What makes the Everbright unique can present challenges and surprises to designers accustomed to large-scale displays. It looks like a screen, but it’s not a screen. It’s a canvas. You turn a dial, and the lens changes colors.
This can seem like magic. What else could it do? It’s not hard to think of novel uses.
But this interactive feature light wall has some built-in constraints and limitations that it’s good to know about upfront. Here are some constraints and potential limitations for designers and owners to consider.
Bigger is better? Well, it depends on which part. Unlike large-scale decals that can turn a wall from floor to ceiling into environmental graphics, the Everbright has kinetic dials meant to be twisted. People don’t just stand back and take it all in. They use their hands to discover, create, collaborate.
Technically, it’s possible to produce an Everbright 8 feet high and 8 feet long. But we advise against it. No child or adult will be able to reach the upper rows of an 8-foot-high Everbright without pulling up an old-school rolling library ladder. And to reach dials on the bottom, everyone will have to take a knee. Additionally, people will kick the lower dials by walking into them.
The bottom line is that while floor-to-ceiling dials sound great and look good in a render, in reality, it puts too many pixels in too many awkward places for too many people.
Remember the days before Netflix when your favorite TV show would run a two-part cliffhanger? Just when you were about to discover the truth about Carlton, a message flashed on the bottom of the screen: To be continued…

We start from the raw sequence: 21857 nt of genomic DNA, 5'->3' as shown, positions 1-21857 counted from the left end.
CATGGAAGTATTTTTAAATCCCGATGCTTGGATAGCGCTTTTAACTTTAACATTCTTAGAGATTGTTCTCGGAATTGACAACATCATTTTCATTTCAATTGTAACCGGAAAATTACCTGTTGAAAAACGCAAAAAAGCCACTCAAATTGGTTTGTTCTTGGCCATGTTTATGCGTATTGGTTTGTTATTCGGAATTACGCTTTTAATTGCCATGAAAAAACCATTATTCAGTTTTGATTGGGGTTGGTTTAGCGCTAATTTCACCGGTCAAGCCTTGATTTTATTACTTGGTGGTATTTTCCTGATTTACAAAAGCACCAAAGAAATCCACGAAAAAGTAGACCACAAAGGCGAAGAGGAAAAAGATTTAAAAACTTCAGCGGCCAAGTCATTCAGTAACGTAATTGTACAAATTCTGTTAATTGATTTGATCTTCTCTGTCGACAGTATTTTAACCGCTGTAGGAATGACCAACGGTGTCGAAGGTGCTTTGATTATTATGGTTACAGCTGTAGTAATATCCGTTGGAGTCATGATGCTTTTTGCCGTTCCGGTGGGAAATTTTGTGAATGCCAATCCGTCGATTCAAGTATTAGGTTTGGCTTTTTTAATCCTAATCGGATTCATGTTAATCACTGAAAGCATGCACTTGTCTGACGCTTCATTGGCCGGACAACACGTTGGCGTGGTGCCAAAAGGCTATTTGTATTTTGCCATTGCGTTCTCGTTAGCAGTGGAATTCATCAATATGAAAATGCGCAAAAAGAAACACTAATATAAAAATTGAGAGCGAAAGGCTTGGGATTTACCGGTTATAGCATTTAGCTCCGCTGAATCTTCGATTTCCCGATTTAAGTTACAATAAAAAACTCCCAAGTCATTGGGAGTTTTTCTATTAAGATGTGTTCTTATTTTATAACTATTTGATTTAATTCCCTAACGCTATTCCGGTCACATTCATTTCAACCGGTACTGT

This is exactly how it feels to be 7 years old and look up to realize you can’t reach the upper rows of dials. If a child is developmentally capable of being upset that she isn’t old enough, she will find a way to reach those dials. You might not like her methods.
If you’re looking for a large-scale creative canvas that inspires awe and wonder, consider doing this:
(Read more about Mounting Height Recommendations.)
The Everbright runs what our customers call light shows when not in use. These dynamic, abstract, illuminated patterns look mesmerizing and are intended to attract new users.
We call them “interactive canvases” because they’re meant to invite play and creativity.
These algorithmic animations mimic the qualities of a screen as they dance across the board. When people who have invested in branding see this, they think of all the ways their logo could make an appearance here, just as it has graced walls, doors, pens, and cookies.
Unfortunately, unless your logo features basic geometry, it will look comically out of proportion on an Everbright.
The Everbright’s low resolution makes it a poor display for a logo (but an excellent display for the head of accounting’s very first abstract design).
To put the Everbright’s low resolution into context:
It can be disappointing to hear that the Everbright may not be a suitable canvas for an organization’s logo.
On the other hand, could this constraint be the source of a creative breakthrough?
We can evoke the logo, the mood, and the qualities and themes your brand represents by developing custom animations using gradient color flows. We’ve taken this direction for a number of brands in the past. The gradient color flows do a nice job of “faking” the logo without being too on the nose.